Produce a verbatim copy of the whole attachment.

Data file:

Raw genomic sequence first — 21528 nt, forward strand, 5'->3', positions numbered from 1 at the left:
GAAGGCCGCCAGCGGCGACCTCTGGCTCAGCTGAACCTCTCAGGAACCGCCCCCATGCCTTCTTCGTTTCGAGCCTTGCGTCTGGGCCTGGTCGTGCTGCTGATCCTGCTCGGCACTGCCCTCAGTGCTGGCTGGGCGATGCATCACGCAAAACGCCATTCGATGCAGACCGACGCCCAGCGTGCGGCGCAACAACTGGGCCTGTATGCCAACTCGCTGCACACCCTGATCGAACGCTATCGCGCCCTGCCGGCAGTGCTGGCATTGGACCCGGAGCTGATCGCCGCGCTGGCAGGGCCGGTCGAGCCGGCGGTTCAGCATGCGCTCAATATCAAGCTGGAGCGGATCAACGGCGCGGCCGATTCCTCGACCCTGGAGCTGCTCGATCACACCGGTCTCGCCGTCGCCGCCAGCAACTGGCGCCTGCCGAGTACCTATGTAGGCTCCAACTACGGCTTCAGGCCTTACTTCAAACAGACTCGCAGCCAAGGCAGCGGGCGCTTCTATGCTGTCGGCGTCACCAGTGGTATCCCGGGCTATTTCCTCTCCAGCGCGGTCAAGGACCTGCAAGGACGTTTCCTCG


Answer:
Raw genomic sequence first — 21528 nt, forward strand, 5'->3', positions numbered from 1 at the left:
GAAGGCCGCCAGCGGCGACCTCTGGCTCAGCTGAACCTCTCAGGAACCGCCCCCATGCCTTCTTCGTTTCGAGCCTTGCGTCTGGGCCTGGTCGTGCTGCTGATCCTGCTCGGCACTGCCCTCAGTGCTGGCTGGGCGATGCATCACGCAAAACGCCATTCGATGCAGACCGACGCCCAGCGTGCGGCGCAACAACTGGGCCTGTATGCCAACTCGCTGCACACCCTGATCGAACGCTATCGCGCCCTGCCGGCAGTGCTGGCATTGGACCCGGAGCTGATCGCCGCGCTGGCAGGGCCGGTCGAGCCGGCGGTTCAGCATGCGCTCAATATCAAGCTGGAGCGGATCAACGGCGCGGCCGATTCCTCGACCCTGGAGCTGCTCGATCACACCGGTCTCGCCGTCGCCGCCAGCAACTGGCGCCTGCCGAGTACCTATGTAGGCTCCAACTACGGCTTCAGGCCTTACTTCAAACAGACTCGCAGCCAAGGCAGCGGGCGCTTCTATGCTGTCGGCGTCACCAGTGGTATCCCGGGCTATTTCCTCTCCAGCGCGGTCAAGGACCTGCAAGGACGTTTCCTCG